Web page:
Management Problems and Opportunities
Management problems and Opportunities
Problems, recreational value and opportunity within the Cuivre River Basin were studied by the Corps of Engineers, St. Louis District (1991) and by Bachant and Martindale (1982). As part of the Corps study, a public meeting was held to assess local interests in and concerns for the basin. Attendees ranked major problems on a scale of zero (no problem) to four (big problem). They identified and rated the following : water quality (3.2); erosion (2.9); flooding (2.8); and environment (2.6). Other specific problems identified by the Corps study included:
1.loss or degradation of natural heritage features;
2.stream erosion and sedimentation;
3.lack of flood control;
4.need for more recreational opportunities, particularly fishing; and
5.need for more information on water quality.
Bachant and Martindale conducted a survey of professional resource managers to identify recreational values and problems in major watershed throughout the state. Twenty-five professionals responded to questions about conditions in the Cuivre River Basin. Problem severity was scored from zero (no problem) to 10 (severe problem). Intensive agriculture (7.1) and poor land use (6.7) were rated the two most serious problems in the watershed, followed by: environmental intrusions (4.0); pollution (3.8); channel modifications (3.6); bank or shoreline development (3.5); intensive recreational use (3.4); water withdrawals (3.0); sand and gravel dredging (2.9); and water impoundments (2.7). Our evaluations of habitat conditions in the basin indicate the presence of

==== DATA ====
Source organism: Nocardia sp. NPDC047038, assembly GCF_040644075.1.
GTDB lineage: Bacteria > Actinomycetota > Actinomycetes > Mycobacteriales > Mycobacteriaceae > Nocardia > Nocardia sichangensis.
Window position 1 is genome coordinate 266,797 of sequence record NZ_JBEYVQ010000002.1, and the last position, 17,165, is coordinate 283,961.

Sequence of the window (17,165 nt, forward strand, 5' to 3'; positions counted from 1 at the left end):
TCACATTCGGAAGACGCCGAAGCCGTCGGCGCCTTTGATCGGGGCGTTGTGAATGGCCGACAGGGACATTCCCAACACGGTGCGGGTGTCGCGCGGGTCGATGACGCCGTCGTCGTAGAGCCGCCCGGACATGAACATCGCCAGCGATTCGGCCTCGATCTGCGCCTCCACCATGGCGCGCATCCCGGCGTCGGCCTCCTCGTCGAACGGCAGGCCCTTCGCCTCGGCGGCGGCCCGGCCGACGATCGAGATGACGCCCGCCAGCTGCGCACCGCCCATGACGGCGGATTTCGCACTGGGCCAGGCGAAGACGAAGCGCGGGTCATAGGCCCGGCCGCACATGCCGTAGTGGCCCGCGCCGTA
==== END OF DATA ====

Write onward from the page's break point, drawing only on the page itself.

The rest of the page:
1.insufficient riparian tree corridors;
2.streambank erosion and
3.sedimentation and deterioration of aquatic habitat.
Increasing educational opportunities and interest about riparian and stream management could help improve public involvement and land management along the basin's streams.
Objectives and Strategies
Objectives for the Cuivre River Basin Plan incorporate fisheries-related needs identified in the Missouri Department of Conservation Strategic Plan, Fisheries Division Operational Plan (FY 91-95), Stream Areas Program Plan, the Stream Access Acquisition Plan and this document. Four areas of concern--riparian and aquatic habitat protection, aquatic community protection, public use and public awareness--will be addressed. Objectives are presented in order of priority. The implementation of objectives will depend upon their status in Fisheries Division operational plan priorities, available manpower and funding.